Friday, January 8, 2010

Waylaid By Elk Again

Once again, on day five of our trip, we were up at the butt crack of dawn and on the road before the sun rose. Our plan this day was to head southeast, to the Hayden Valley, another supposed wildlife haven. Later in the day we would hike to the top of Mt. Washburn to take in the views and hopefully see bighorn sheep.

As had been the case each day, we were distracted from our goal by elk. Along the Madison River, right on the side of the road at a turn out area complete with benches, was a small herd of cow elk with their calves. How could we not stop?

I mean have you ever seen anything as cute as this?

Thanks to a long lens (and cropping in Photoshop) I was able to get good shots of these little fellas without disturbing them too much. They seemed to be very curious about us. I stayed close to the car to avoid spooking them.

What a sweet face!

None of the elk seemed too bothered by us. I like this rather contemplative shot of this cow, across the road from the others.

We left the herd and traveled along the West Entrance Road to Madison Junction where we once again picked up the Grand Loop. This would take us past the place were we'd seen that beautiful 14 point bull elk on previous days. Lisa kept a lookout as we drove along the Gibbon River. We passed his "usual" spot but he wasn't there. Moments later Lisa shouted "There he is! In the woods, on the other side of the river!"

Just up ahead was a turnout, so I pulled over and parked the car. As if I had planned it, I had an unobstructed view of that gorgeous elk, heading into the woods on the far side of the river, just as the sun was beginning to rise.

On every other occasion when we had seen him, he was completely unfazed and uninterested in all of the people around him. This morning, for reasons I cannot comprehend, he was very interested in me.

(Notice all the rubs on the trees around him.)

Here I was, alone except for Lisa, no crowds, no whistling or clapping, with a river between us, and he just stood there and stared at me, first over his right shoulder and then over his left. Nose raised to the wind he seemed to be catching my scent. We watched each other for some time until he finally walked into the woods and disappeared.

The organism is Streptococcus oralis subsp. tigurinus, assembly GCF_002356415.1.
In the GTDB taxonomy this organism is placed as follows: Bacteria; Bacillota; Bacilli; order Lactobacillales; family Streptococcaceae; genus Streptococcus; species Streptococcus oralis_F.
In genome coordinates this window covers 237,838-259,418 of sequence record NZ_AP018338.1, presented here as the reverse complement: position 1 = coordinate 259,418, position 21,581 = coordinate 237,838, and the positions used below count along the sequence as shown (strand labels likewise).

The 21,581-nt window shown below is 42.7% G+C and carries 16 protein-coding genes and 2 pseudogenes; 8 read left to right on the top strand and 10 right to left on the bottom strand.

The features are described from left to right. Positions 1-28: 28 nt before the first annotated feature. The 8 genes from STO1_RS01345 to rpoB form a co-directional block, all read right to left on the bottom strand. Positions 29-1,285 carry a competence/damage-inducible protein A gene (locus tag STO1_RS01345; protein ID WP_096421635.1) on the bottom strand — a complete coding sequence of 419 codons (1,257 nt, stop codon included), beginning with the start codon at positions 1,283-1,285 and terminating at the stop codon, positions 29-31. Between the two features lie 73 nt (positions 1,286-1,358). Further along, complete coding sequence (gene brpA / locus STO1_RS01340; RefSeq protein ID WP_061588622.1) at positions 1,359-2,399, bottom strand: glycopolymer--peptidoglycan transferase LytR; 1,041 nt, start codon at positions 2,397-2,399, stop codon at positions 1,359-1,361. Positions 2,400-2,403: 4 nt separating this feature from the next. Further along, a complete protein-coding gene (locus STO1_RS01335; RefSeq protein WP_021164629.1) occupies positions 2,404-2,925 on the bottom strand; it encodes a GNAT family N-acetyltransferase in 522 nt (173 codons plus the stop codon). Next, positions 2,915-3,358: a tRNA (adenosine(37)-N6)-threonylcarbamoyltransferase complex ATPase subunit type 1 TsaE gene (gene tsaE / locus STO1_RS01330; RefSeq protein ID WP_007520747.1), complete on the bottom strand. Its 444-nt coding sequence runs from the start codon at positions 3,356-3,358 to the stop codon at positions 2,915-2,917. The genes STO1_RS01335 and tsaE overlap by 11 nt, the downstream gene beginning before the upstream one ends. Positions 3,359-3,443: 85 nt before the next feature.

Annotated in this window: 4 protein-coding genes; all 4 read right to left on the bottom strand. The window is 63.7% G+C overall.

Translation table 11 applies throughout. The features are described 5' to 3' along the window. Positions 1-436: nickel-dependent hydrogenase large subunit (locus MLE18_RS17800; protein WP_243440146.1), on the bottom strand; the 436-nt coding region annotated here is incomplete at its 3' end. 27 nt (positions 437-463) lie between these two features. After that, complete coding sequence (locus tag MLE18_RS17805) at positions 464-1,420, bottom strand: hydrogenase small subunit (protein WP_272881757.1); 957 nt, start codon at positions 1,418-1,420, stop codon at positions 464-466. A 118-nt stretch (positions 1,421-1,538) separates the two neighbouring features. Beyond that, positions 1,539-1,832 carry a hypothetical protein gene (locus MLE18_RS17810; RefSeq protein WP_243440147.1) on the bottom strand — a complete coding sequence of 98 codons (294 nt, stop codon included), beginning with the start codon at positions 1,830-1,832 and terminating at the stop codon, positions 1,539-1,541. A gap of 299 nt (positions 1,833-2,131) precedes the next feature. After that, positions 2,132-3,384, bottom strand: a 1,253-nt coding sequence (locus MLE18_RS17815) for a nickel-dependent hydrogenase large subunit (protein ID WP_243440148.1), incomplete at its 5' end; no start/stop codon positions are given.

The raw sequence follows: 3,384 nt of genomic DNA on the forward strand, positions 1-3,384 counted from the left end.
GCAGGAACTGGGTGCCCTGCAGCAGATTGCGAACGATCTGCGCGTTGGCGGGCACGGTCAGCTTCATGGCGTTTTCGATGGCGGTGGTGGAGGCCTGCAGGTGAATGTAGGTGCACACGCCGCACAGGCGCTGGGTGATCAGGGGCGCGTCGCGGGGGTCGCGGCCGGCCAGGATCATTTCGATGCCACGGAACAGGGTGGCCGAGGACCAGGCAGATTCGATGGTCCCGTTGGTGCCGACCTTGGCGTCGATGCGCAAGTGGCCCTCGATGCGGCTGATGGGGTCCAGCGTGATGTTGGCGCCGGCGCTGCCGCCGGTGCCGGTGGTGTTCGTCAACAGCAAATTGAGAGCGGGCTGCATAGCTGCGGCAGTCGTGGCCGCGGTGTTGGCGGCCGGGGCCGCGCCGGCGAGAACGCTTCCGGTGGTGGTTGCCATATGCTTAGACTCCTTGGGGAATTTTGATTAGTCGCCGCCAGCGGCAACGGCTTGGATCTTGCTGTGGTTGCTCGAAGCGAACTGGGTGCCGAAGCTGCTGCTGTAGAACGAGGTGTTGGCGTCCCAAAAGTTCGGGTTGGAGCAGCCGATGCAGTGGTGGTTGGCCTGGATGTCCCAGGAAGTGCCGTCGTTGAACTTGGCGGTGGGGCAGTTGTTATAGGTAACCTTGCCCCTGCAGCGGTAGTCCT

I was absolutely thrilled to have been able to share a moment with this bull elk, without the intrusiveness that a group of people brings to any experience.

We hadn't gone far when we caught sight of two more bull elk in a meadow on the west side of the road, glowing in the early morning light. I believe that is Mt. Holmes in the distance. This whole area apparently escaped the fires of 1988.

What a stroke of luck to catch this fellow with a bird hovering over his back, perhaps looking for flies for breakfast.

We finally made it to Canyon Village and headed south along the east arm of the Grand Loop Road toward the Hayden Valley. We were hopeful about our chances of seeing more wildlife. We could not have hoped for anything better than what we saw--and heard--on that magical morning.

Next: The Hayden Valley surprise


  1. that 14 point elk is one of the most magnificent animals i have ever seen. i still cannot understand how he can move through woods so thick with that enormous rack! it seems like he'd be getting tangled up in every tree. guess they have strong necks not only to support the antlers, but to muscle themselves through the brush.

  2. I thought what Lisa said. (Thanks, Lisa.) And I really get irate when hunters swoon over those magnificent racks! It's one of my hot buttons that they don't see the beauty before them.

  3. Those are some magnificent mature elk pictures. Wow!

  4. Kitty, I agree with you. I have nothing against hunting per se. People who hunt responsibly and primarily for meat are fine. It's the big game hunters, the ones looking for a trophy, that get my knickers in a twist. Those and the ones who blast holes through trees just for fun.